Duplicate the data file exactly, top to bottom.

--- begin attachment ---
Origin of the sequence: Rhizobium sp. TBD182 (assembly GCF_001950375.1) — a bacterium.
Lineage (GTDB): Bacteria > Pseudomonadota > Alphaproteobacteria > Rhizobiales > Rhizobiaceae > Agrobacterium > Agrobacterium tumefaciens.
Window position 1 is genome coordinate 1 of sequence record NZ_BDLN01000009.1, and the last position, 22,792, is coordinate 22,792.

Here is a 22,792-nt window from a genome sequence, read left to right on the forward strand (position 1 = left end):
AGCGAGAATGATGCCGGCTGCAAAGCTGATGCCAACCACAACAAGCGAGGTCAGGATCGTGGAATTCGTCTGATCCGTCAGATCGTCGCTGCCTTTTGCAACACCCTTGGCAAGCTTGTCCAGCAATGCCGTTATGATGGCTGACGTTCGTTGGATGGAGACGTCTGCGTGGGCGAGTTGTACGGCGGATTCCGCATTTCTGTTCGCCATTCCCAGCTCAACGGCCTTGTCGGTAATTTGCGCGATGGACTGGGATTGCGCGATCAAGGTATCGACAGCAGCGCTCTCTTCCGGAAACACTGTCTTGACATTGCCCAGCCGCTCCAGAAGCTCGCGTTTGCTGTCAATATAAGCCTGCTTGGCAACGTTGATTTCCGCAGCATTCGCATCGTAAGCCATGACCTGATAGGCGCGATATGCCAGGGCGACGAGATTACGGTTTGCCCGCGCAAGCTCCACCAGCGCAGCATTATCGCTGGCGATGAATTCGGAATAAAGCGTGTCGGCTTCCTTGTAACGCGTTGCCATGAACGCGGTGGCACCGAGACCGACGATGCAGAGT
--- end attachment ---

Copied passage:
Origin of the sequence: Rhizobium sp. TBD182 (assembly GCF_001950375.1) — a bacterium.
Lineage (GTDB): Bacteria > Pseudomonadota > Alphaproteobacteria > Rhizobiales > Rhizobiaceae > Agrobacterium > Agrobacterium tumefaciens.
Window position 1 is genome coordinate 1 of sequence record NZ_BDLN01000009.1, and the last position, 22,792, is coordinate 22,792.

Here is a 22,792-nt window from a genome sequence, read left to right on the forward strand (position 1 = left end):
AGCGAGAATGATGCCGGCTGCAAAGCTGATGCCAACCACAACAAGCGAGGTCAGGATCGTGGAATTCGTCTGATCCGTCAGATCGTCGCTGCCTTTTGCAACACCCTTGGCAAGCTTGTCCAGCAATGCCGTTATGATGGCTGACGTTCGTTGGATGGAGACGTCTGCGTGGGCGAGTTGTACGGCGGATTCCGCATTTCTGTTCGCCATTCCCAGCTCAACGGCCTTGTCGGTAATTTGCGCGATGGACTGGGATTGCGCGATCAAGGTATCGACAGCAGCGCTCTCTTCCGGAAACACTGTCTTGACATTGCCCAGCCGCTCCAGAAGCTCGCGTTTGCTGTCAATATAAGCCTGCTTGGCAACGTTGATTTCCGCAGCATTCGCATCGTAAGCCATGACCTGATAGGCGCGATATGCCAGGGCGACGAGATTACGGTTTGCCCGCGCAAGCTCCACCAGCGCAGCATTATCGCTGGCGATGAATTCGGAATAAAGCGTGTCGGCTTCCTTGTAACGCGTTGCCATGAACGCGGTGGCACCGAGACCGACGATGCAGAGT